Video presented by Robert J. Henderson, MD
In This Article:
- Postoperative Care for Lumbar Microdiscectomy Surgery
- Pain Management After Microdiscectomy Surgery
- Stretching Exercise after Microdiscectomy Surgery
- Back Strengthening Exercises After Microdiscectomy Surgery
- Return to Exercise After Microdiscectomy Surgery
- Microdiscectomy Surgery Video: A Spine Surgeon Explains the Procedure
We get questions a lot about microdiscectomy and what’s going to happen with a microdiscectomy. There’s several different techniques, some are mini-micro, some are mini-micro-nanosurgeries and different surgeons may have different techniques to achieve the same goal. In this day and age, most surgeons consider the discectomy or microdiscectomy to be pretty much similar – that you go through a very small incision, sometimes you go through an operating tube and you use microscopic enhancement, either wearing goggles or using a microscope. And then high intensity light so you can see down these holes as well or better than you could before when you had open surgery. And then they isolate where the herniated disc is between the nerve roots and they incise. Normally there is a thin little tissue over the herniated disc. Once they’ve incised through that, they are able to remove that portion of the disc that has protruded out, is deviating the nerve root, elevating the nerve root, enflaming the nerve root. That particular piece of tissue normally wants to come out. The disc has already expelled it to some degree. It has pushed it all the way out through the outer annulus, which if we think in terms of tires is the difference between the tube inside the tire and the rubber itself. The inner tube has ruptured out through the tough outer lining of the tire and that’s almost exactly what we’re dealing with with a herniated disc. So we just take that fragment out, we make sure there aren’t any other loose fragments, we also make sure that in the area there are no other impingements on the nerve root, which we can resect with instruments, and then we close back up and that area heals shut. The pressure is off immediately. Numbness may take days or weeks or months to go away, depending on how long it’s been there before. Pain can go away, can come back again as the nerve continues to heal if there was significant damage to the nerve root. Most of the time it doesn’t relate, the clinical outcome, with what the nerve looks like when we’re done there. It can look perfect and in a small percentage of cases we can continue to have leg pain. It can look terrible and smashed up when we take out the herniated disc to free up the area and the nerve root still looks bad but at least there’s nothing pushing on it; patient wakes up and they’re perfect. Your doctor is not going to be able to tell you very much with what he saw, as far as your prognosis is concerned.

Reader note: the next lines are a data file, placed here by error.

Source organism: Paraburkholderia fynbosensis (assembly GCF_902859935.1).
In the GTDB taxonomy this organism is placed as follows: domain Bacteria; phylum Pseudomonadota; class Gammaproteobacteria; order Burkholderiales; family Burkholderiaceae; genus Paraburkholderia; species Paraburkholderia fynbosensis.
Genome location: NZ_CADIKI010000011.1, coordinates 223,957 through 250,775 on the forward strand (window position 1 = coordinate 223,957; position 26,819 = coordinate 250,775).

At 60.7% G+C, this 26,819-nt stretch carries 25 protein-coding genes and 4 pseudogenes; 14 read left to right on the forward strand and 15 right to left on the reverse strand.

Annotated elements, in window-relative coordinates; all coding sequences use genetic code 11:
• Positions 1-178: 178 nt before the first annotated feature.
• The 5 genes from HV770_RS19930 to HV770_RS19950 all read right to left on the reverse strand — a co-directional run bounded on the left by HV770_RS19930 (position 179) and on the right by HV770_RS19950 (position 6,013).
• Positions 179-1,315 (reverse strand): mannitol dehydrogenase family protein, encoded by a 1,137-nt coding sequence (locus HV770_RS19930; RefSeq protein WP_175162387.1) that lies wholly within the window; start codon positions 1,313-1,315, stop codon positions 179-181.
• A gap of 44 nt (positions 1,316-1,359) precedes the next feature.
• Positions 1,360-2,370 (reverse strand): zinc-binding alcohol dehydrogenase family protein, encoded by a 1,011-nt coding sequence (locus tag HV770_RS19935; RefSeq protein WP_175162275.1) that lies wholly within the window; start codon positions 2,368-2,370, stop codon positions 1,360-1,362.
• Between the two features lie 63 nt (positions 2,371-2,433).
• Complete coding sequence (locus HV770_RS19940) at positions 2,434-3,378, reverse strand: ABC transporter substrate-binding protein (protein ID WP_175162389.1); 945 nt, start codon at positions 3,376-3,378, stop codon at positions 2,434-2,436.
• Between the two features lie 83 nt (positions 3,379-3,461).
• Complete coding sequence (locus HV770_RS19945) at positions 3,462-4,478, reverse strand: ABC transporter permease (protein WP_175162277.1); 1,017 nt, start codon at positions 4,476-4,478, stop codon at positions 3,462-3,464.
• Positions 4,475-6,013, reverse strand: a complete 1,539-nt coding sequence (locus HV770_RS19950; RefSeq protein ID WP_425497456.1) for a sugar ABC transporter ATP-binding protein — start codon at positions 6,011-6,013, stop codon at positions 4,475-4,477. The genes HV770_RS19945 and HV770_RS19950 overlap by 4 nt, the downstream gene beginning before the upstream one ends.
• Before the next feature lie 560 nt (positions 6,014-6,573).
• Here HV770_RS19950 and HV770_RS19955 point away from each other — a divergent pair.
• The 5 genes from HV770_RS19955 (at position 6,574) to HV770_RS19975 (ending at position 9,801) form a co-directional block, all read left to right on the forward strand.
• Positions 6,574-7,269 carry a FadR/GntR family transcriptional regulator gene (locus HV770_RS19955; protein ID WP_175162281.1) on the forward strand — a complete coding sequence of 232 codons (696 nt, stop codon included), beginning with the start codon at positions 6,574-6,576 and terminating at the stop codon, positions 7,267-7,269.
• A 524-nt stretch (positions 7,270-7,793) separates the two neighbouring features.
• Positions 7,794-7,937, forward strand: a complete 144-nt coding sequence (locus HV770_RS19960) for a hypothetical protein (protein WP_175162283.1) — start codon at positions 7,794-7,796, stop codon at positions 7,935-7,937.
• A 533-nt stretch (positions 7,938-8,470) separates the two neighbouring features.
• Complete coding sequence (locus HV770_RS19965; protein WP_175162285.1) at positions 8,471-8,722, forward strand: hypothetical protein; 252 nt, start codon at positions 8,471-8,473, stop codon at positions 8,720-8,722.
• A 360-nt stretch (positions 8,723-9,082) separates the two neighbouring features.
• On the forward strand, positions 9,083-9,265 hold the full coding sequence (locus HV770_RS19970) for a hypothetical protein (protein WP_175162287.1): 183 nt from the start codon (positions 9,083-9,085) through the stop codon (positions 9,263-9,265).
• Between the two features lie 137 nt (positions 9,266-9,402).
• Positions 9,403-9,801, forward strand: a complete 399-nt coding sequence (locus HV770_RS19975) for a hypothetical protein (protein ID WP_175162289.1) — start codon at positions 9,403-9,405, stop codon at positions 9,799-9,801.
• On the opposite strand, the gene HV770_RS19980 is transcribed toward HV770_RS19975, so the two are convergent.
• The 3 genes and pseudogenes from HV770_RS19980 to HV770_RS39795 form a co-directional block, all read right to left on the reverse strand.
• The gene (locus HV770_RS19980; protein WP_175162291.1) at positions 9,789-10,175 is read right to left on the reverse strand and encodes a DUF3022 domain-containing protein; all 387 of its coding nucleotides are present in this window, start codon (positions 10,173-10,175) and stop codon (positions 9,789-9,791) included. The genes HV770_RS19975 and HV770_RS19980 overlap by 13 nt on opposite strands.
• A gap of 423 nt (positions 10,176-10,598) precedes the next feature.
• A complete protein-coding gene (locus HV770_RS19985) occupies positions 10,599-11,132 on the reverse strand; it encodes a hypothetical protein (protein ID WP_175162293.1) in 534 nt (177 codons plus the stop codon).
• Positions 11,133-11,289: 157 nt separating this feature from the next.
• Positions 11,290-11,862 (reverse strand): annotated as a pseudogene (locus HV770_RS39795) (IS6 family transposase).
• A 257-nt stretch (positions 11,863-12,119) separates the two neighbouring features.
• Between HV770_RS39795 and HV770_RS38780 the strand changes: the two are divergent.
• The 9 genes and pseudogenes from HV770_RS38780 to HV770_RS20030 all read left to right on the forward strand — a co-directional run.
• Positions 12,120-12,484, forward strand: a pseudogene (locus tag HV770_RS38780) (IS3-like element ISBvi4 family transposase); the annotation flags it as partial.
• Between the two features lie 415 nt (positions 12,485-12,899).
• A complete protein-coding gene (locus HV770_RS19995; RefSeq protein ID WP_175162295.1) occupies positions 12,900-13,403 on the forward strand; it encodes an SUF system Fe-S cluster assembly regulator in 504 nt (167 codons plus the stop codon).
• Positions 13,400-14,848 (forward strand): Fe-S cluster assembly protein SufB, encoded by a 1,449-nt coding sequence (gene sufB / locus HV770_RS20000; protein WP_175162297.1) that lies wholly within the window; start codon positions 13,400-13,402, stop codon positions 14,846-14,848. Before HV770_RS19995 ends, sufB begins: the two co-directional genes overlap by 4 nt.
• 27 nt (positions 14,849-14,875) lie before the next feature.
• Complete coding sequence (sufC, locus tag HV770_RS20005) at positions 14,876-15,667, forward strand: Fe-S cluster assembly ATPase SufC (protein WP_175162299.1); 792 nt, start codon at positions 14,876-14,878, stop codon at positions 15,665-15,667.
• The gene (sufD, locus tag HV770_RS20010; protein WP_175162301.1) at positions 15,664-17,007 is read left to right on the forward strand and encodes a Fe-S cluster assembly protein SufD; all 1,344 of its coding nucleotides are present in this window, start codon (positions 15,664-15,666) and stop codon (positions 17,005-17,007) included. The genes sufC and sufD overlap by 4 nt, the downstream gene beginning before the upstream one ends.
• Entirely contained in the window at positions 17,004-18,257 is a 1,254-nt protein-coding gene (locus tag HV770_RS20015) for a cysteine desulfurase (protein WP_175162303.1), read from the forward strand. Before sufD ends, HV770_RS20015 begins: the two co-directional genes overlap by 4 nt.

In determining why to have a microdiscectomy, it’s going to be most successful in those patients who have what we call radicular pain or radiculopathy. And that’s pain that radiates from the buttocks or hip down below the knee, frequently into the lower leg and even more frequently into some portion of the foot. Under those circumstances, you should have a very good response from a discectomy. If your primary complaint is back pain along with some leg pain, you might find with the microdiscectomy that your leg gets better, but your back not necessarily gets better. Sometimes additional testing before surgery is what you need to have done to distinguish between where the pain is coming from that is causing your back discomfort and what’s causing your leg discomfort. Epidural steroid blocks or selective nerve root blocks, things like this can sometimes help differentiate that as a prognosticating test before you actually go to surgery.